Trump announced on Monday a new National Security Strategy in which the U.S. would pursue a “great partnership” with China and Russia, but would do so “in a manner that always protects our national security.”

Professor John Walsh, a political commentator, said on Monday that the language in the new NSS was confrontational rather than friendly and cooperative, and was therefore sharply different from the warmer tones Trump had used in his conversations with the leaders of Russia and China.

“Certainly this NSS document sounds somewhat different in tone from Trump’s statements about [Chinese President] Xi Jinping and [Russian President Vladimir] Putin and it was also different in tone from Trump’s stated desire to ‘get along’ with Russia and China,” Walsh said.

Walsh acknowledged that the military assertiveness of the new document was a troubling sign for those who hoped for something less bellicose from Trump.

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"In part, this statement also reflects the pressure on Trump to back away from ‘getting along’ with Russia brought about by the [Special Counsel Robert] Mueller investigation which is really quite pathetic in terms of substance and does come down to a witch hunt as Trump has correctly termed it,” he said.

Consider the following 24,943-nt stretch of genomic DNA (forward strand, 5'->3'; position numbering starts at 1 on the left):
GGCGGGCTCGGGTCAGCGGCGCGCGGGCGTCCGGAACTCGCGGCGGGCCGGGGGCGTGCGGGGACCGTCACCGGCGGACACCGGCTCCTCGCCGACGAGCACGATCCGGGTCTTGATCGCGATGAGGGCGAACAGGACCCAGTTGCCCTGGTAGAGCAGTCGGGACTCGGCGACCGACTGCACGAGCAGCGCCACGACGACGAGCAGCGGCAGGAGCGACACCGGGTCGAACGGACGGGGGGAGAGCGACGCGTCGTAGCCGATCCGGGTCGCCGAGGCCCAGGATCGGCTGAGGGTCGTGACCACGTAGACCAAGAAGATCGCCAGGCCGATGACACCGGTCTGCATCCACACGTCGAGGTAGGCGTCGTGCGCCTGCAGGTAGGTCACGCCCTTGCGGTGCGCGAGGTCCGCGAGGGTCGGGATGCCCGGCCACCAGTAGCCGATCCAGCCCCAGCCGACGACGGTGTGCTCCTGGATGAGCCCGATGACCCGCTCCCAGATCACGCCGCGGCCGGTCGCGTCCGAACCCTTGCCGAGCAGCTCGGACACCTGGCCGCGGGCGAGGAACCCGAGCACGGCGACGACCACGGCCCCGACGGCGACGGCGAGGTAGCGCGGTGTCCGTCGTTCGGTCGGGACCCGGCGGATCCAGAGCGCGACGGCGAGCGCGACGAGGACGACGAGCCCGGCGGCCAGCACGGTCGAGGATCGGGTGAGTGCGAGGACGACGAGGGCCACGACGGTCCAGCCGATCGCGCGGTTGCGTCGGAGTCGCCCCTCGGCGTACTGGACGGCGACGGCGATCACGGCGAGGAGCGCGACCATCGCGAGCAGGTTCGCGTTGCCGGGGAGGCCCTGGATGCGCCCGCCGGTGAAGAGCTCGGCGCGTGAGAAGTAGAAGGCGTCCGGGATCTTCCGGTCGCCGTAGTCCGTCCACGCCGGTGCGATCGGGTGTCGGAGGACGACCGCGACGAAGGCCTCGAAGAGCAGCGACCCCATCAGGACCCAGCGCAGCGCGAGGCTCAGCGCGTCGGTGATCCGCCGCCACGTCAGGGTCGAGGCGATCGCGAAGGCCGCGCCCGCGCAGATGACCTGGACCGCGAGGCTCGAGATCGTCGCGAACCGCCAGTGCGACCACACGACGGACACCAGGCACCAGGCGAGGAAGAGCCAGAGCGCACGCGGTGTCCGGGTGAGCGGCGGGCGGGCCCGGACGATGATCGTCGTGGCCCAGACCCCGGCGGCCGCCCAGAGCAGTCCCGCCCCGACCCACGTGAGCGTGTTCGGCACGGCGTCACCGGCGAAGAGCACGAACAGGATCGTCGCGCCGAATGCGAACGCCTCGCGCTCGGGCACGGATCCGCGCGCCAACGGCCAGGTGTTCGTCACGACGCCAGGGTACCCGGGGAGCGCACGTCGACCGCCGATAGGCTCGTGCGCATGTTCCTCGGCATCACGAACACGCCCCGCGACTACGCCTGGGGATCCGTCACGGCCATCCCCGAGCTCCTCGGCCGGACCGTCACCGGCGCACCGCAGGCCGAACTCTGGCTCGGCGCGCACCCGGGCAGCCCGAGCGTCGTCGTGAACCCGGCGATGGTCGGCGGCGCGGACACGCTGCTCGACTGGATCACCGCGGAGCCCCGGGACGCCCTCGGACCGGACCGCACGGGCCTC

Walsh also observed that the document never mentioned any goal of working constructively with Moscow and Beijing to reduce global tensions and resolve international problems.

"This document does not appear to speak of ‘solving the problems of the world’ by working together with Russia and China as Trump has promised to do in the past,” he said.


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